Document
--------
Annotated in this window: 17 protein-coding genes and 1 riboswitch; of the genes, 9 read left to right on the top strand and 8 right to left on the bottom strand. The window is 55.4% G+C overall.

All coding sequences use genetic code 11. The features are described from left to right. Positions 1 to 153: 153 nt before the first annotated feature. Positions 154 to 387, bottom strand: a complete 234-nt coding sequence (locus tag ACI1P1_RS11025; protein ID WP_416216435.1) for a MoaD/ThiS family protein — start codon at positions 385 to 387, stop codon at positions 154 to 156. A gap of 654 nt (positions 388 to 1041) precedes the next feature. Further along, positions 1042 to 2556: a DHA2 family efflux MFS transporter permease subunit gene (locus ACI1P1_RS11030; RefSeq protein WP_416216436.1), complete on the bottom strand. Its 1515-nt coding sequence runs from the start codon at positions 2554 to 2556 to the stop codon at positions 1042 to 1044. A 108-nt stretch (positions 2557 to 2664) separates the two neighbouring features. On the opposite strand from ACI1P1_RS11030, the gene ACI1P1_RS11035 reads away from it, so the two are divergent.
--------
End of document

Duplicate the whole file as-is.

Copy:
Annotated in this window: 17 protein-coding genes and 1 riboswitch; of the genes, 9 read left to right on the top strand and 8 right to left on the bottom strand. The window is 55.4% G+C overall.

All coding sequences use genetic code 11. The features are described from left to right. Positions 1 to 153: 153 nt before the first annotated feature. Positions 154 to 387, bottom strand: a complete 234-nt coding sequence (locus tag ACI1P1_RS11025; protein ID WP_416216435.1) for a MoaD/ThiS family protein — start codon at positions 385 to 387, stop codon at positions 154 to 156. A gap of 654 nt (positions 388 to 1041) precedes the next feature. Further along, positions 1042 to 2556: a DHA2 family efflux MFS transporter permease subunit gene (locus ACI1P1_RS11030; RefSeq protein WP_416216436.1), complete on the bottom strand. Its 1515-nt coding sequence runs from the start codon at positions 2554 to 2556 to the stop codon at positions 1042 to 1044. A 108-nt stretch (positions 2557 to 2664) separates the two neighbouring features. On the opposite strand from ACI1P1_RS11030, the gene ACI1P1_RS11035 reads away from it, so the two are divergent.